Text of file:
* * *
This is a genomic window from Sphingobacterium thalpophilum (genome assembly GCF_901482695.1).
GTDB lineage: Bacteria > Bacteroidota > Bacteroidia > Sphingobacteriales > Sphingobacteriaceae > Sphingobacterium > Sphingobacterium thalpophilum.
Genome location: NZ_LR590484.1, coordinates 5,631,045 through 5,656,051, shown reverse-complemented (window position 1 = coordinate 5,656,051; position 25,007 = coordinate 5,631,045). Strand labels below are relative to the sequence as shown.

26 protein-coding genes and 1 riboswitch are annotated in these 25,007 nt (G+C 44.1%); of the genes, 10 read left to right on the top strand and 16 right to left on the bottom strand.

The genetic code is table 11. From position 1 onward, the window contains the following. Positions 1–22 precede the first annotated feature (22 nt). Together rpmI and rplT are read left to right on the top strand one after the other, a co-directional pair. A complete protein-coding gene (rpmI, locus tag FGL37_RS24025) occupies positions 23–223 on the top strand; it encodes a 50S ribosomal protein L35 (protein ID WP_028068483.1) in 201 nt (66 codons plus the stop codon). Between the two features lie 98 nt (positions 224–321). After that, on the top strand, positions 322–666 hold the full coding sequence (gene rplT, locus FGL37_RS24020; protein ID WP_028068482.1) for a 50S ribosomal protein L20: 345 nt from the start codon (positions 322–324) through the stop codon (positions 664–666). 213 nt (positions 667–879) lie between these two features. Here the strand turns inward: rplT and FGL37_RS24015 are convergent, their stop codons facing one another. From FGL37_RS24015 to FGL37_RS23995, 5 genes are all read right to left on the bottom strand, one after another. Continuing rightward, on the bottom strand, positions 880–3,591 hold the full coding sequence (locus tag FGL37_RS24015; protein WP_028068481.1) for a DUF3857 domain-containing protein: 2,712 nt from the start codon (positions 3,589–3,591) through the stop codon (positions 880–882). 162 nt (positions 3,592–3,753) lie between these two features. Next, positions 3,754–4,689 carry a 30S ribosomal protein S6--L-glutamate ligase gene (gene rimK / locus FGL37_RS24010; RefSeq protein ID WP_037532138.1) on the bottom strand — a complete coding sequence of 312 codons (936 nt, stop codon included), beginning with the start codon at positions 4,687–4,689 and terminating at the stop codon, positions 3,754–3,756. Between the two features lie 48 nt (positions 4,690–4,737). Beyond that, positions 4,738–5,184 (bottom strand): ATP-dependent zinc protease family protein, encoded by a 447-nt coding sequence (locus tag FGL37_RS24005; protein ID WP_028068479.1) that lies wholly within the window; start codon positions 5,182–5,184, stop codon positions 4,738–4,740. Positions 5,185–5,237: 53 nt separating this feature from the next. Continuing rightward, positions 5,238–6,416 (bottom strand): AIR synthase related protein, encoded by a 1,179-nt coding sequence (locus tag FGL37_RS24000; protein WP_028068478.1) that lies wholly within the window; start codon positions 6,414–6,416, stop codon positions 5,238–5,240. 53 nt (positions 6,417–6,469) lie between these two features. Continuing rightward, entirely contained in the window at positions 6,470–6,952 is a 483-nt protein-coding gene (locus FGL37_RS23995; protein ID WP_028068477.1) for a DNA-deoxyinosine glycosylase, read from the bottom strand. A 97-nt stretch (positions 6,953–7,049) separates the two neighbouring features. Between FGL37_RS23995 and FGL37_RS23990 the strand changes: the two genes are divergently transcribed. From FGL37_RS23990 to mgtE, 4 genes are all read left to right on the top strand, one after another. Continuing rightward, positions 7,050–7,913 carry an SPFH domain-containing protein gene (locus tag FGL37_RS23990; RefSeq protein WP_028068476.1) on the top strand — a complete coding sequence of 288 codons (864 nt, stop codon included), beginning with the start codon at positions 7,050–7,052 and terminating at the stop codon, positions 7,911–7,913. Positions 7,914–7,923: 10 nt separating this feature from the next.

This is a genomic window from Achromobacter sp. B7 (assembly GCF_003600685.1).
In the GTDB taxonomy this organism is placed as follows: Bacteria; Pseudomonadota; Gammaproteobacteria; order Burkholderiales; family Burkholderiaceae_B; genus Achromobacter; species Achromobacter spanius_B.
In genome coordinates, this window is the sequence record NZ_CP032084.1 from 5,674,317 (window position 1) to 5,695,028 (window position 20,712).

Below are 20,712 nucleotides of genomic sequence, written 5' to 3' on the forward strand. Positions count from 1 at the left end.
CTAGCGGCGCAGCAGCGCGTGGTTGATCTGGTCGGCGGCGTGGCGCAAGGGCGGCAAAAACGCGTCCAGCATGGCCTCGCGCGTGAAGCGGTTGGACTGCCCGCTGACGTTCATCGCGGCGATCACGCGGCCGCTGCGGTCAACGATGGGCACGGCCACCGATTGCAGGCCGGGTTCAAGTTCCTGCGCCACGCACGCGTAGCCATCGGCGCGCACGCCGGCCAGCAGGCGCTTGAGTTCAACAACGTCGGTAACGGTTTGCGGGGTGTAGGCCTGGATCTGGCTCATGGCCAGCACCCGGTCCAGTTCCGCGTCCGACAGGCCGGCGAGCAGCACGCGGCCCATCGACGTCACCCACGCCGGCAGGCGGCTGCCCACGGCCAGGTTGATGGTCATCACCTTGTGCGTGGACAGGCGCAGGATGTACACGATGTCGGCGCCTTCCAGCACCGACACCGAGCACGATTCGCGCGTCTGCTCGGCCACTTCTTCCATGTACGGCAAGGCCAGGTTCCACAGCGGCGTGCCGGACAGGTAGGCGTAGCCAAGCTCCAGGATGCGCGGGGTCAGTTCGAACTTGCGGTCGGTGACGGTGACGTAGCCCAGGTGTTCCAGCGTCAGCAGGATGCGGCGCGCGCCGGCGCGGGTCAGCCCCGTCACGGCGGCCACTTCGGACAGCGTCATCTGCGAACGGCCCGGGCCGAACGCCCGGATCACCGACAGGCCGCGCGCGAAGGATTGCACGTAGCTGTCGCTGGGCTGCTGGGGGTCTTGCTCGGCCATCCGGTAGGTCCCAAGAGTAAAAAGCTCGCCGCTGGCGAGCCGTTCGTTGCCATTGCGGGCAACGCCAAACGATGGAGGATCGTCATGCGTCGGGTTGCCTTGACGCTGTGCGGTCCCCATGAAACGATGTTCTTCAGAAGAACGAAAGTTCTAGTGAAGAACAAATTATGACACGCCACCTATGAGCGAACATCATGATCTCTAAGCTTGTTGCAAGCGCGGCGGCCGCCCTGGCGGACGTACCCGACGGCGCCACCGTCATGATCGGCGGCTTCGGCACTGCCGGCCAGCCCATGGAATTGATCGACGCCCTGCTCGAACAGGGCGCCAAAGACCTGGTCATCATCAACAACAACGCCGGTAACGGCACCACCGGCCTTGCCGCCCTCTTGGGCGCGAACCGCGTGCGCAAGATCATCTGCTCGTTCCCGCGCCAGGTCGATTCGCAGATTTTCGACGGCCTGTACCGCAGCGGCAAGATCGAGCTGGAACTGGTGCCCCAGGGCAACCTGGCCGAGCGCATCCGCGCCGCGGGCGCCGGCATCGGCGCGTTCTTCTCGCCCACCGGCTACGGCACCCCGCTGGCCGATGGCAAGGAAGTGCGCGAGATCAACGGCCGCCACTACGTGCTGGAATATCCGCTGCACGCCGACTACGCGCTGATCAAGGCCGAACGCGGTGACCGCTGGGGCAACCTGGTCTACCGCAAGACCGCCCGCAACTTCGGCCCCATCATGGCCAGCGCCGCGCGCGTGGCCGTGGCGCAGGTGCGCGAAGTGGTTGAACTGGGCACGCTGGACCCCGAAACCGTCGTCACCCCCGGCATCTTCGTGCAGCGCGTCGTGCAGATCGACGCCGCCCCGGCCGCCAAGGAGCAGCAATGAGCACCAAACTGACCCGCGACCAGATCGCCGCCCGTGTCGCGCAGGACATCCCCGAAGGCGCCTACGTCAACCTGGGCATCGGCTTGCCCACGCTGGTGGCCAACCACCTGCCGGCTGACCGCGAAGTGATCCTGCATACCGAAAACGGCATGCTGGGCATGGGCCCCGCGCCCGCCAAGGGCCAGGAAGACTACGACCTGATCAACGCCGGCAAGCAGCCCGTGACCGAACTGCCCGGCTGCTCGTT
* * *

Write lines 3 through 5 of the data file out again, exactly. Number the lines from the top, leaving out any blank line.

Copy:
Genome location: NZ_LR590484.1, coordinates 5,631,045 through 5,656,051, shown reverse-complemented (window position 1 = coordinate 5,656,051; position 25,007 = coordinate 5,631,045). Strand labels below are relative to the sequence as shown.

26 protein-coding genes and 1 riboswitch are annotated in these 25,007 nt (G+C 44.1%); of the genes, 10 read left to right on the top strand and 16 right to left on the bottom strand.

The genetic code is table 11. From position 1 onward, the window contains the following. Positions 1–22 precede the first annotated feature (22 nt). Together rpmI and rplT are read left to right on the top strand one after the other, a co-directional pair. A complete protein-coding gene (rpmI, locus tag FGL37_RS24025) occupies positions 23–223 on the top strand; it encodes a 50S ribosomal protein L35 (protein ID WP_028068483.1) in 201 nt (66 codons plus the stop codon). Between the two features lie 98 nt (positions 224–321). After that, on the top strand, positions 322–666 hold the full coding sequence (gene rplT, locus FGL37_RS24020; protein ID WP_028068482.1) for a 50S ribosomal protein L20: 345 nt from the start codon (positions 322–324) through the stop codon (positions 664–666). 213 nt (positions 667–879) lie between these two features. Here the strand turns inward: rplT and FGL37_RS24015 are convergent, their stop codons facing one another. From FGL37_RS24015 to FGL37_RS23995, 5 genes are all read right to left on the bottom strand, one after another. Continuing rightward, on the bottom strand, positions 880–3,591 hold the full coding sequence (locus tag FGL37_RS24015; protein WP_028068481.1) for a DUF3857 domain-containing protein: 2,712 nt from the start codon (positions 3,589–3,591) through the stop codon (positions 880–882). 162 nt (positions 3,592–3,753) lie between these two features. Next, positions 3,754–4,689 carry a 30S ribosomal protein S6--L-glutamate ligase gene (gene rimK / locus FGL37_RS24010; RefSeq protein ID WP_037532138.1) on the bottom strand — a complete coding sequence of 312 codons (936 nt, stop codon included), beginning with the start codon at positions 4,687–4,689 and terminating at the stop codon, positions 3,754–3,756. Between the two features lie 48 nt (positions 4,690–4,737). Beyond that, positions 4,738–5,184 (bottom strand): ATP-dependent zinc protease family protein, encoded by a 447-nt coding sequence (locus tag FGL37_RS24005; protein ID WP_028068479.1) that lies wholly within the window; start codon positions 5,182–5,184, stop codon positions 4,738–4,740. Positions 5,185–5,237: 53 nt separating this feature from the next. Continuing rightward, positions 5,238–6,416 (bottom strand): AIR synthase related protein, encoded by a 1,179-nt coding sequence (locus tag FGL37_RS24000; protein WP_028068478.1) that lies wholly within the window; start codon positions 6,414–6,416, stop codon positions 5,238–5,240. 53 nt (positions 6,417–6,469) lie between these two features. Continuing rightward, entirely contained in the window at positions 6,470–6,952 is a 483-nt protein-coding gene (locus FGL37_RS23995; protein ID WP_028068477.1) for a DNA-deoxyinosine glycosylase, read from the bottom strand. A 97-nt stretch (positions 6,953–7,049) separates the two neighbouring features. Between FGL37_RS23995 and FGL37_RS23990 the strand changes: the two genes are divergently transcribed. From FGL37_RS23990 to mgtE, 4 genes are all read left to right on the top strand, one after another. Continuing rightward, positions 7,050–7,913 carry an SPFH domain-containing protein gene (locus tag FGL37_RS23990; RefSeq protein WP_028068476.1) on the top strand — a complete coding sequence of 288 codons (864 nt, stop codon included), beginning with the start codon at positions 7,050–7,052 and terminating at the stop codon, positions 7,911–7,913. Positions 7,914–7,923: 10 nt separating this feature from the next.